Thousands of people enter into operating rooms every year in the United States. Qualified, licensed surgeons and other medical professionals hold the trust of people as they undergo procedures as a way to save or improve their lives. If you have gone under the knife, you may know first-hand the feelings associated with putting your life in the hands of a medical professional. It may be hard to imagine leaving the operating room with a surgical instrument still inside your operating site. As horrible as this sounds, it happens more often than you may wish to think. A study conducted by Johns Hopkins University shows that at least 4,000 people suffer from this form of medical malpractice every year.
Many of the items that are left behind in operating sites are surgical sponges. These gauze-like pads are used to soak up blood and other bodily fluids in surgical sites in order to make it easier for surgeons to see. The problem lies in the fact that when saturated with bodily fluids, surgical sponges can become hard to see and may get lost or adhere to other organs.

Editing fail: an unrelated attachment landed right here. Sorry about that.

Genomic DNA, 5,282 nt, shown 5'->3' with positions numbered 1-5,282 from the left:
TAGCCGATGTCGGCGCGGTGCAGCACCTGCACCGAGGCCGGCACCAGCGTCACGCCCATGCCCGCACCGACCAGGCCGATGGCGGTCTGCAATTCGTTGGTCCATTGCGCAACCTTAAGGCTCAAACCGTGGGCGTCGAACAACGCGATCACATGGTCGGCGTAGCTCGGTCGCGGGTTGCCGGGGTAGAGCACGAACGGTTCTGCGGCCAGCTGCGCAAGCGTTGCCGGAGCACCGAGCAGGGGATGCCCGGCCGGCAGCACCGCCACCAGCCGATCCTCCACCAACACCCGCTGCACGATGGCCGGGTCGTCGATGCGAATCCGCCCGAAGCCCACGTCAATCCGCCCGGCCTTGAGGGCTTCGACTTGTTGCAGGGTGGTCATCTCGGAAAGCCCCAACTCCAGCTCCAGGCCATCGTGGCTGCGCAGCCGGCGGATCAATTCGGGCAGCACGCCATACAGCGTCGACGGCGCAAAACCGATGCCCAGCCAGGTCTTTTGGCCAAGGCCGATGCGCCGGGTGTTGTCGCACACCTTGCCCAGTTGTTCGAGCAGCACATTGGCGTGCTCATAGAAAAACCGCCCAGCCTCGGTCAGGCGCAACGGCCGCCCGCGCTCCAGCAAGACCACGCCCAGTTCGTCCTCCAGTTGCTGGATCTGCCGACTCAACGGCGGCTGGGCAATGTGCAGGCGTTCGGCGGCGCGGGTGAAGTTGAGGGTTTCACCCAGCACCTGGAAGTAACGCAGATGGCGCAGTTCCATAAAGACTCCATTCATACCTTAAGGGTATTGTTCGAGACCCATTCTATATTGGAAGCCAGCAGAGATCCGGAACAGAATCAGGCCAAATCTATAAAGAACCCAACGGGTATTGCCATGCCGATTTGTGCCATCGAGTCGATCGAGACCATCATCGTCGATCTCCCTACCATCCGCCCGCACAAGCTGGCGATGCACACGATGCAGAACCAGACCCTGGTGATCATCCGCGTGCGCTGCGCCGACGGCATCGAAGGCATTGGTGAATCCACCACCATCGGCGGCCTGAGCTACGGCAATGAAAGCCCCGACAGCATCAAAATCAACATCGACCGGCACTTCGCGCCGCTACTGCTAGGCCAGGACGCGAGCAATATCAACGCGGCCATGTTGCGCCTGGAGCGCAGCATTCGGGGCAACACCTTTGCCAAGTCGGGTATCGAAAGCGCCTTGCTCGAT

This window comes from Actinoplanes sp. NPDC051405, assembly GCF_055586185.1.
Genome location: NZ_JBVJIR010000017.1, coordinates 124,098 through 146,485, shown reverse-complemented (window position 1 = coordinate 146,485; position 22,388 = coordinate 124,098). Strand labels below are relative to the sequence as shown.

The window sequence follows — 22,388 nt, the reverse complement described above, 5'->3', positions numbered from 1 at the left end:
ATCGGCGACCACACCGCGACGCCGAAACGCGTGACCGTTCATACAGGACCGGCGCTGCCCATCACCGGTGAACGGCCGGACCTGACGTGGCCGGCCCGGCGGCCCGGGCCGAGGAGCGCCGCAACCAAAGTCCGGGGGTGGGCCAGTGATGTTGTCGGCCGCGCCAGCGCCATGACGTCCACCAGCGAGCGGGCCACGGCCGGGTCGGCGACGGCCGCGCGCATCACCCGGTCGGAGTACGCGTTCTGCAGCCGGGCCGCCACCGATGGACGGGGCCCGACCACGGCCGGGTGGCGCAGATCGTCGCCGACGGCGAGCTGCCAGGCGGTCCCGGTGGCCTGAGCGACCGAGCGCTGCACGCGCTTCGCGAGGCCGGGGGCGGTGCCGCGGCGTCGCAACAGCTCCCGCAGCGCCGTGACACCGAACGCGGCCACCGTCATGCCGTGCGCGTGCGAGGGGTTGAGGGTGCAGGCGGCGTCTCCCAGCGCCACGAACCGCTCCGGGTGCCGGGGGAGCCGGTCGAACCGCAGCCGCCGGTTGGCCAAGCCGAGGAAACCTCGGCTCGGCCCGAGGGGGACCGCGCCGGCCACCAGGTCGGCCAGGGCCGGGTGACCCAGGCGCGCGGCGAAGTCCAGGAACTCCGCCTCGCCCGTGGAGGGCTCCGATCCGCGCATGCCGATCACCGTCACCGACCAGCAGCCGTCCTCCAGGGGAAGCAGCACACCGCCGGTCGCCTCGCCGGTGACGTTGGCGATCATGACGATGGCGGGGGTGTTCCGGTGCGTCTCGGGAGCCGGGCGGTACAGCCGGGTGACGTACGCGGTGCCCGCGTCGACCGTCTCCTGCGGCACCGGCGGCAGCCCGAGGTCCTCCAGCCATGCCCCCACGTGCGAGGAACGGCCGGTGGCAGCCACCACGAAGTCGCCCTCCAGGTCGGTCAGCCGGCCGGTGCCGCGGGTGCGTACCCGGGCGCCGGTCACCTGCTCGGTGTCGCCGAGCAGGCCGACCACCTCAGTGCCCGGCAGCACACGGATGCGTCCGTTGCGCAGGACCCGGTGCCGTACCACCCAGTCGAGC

Surgical staff is responsible for counting all pieces of equipment before, during and after the procedure to ensure everything is accounted for. In some cases involving retained surgical items, the documents show staff counted all items before suturing. Yet, miscounts and outdated technology can lead to errors using this method. Some medical institutions have implemented new technology, using bar codes and other tracers, to ensure no items are left behind in surgical sites.
This information is intended to educate and should not be used as legal advice.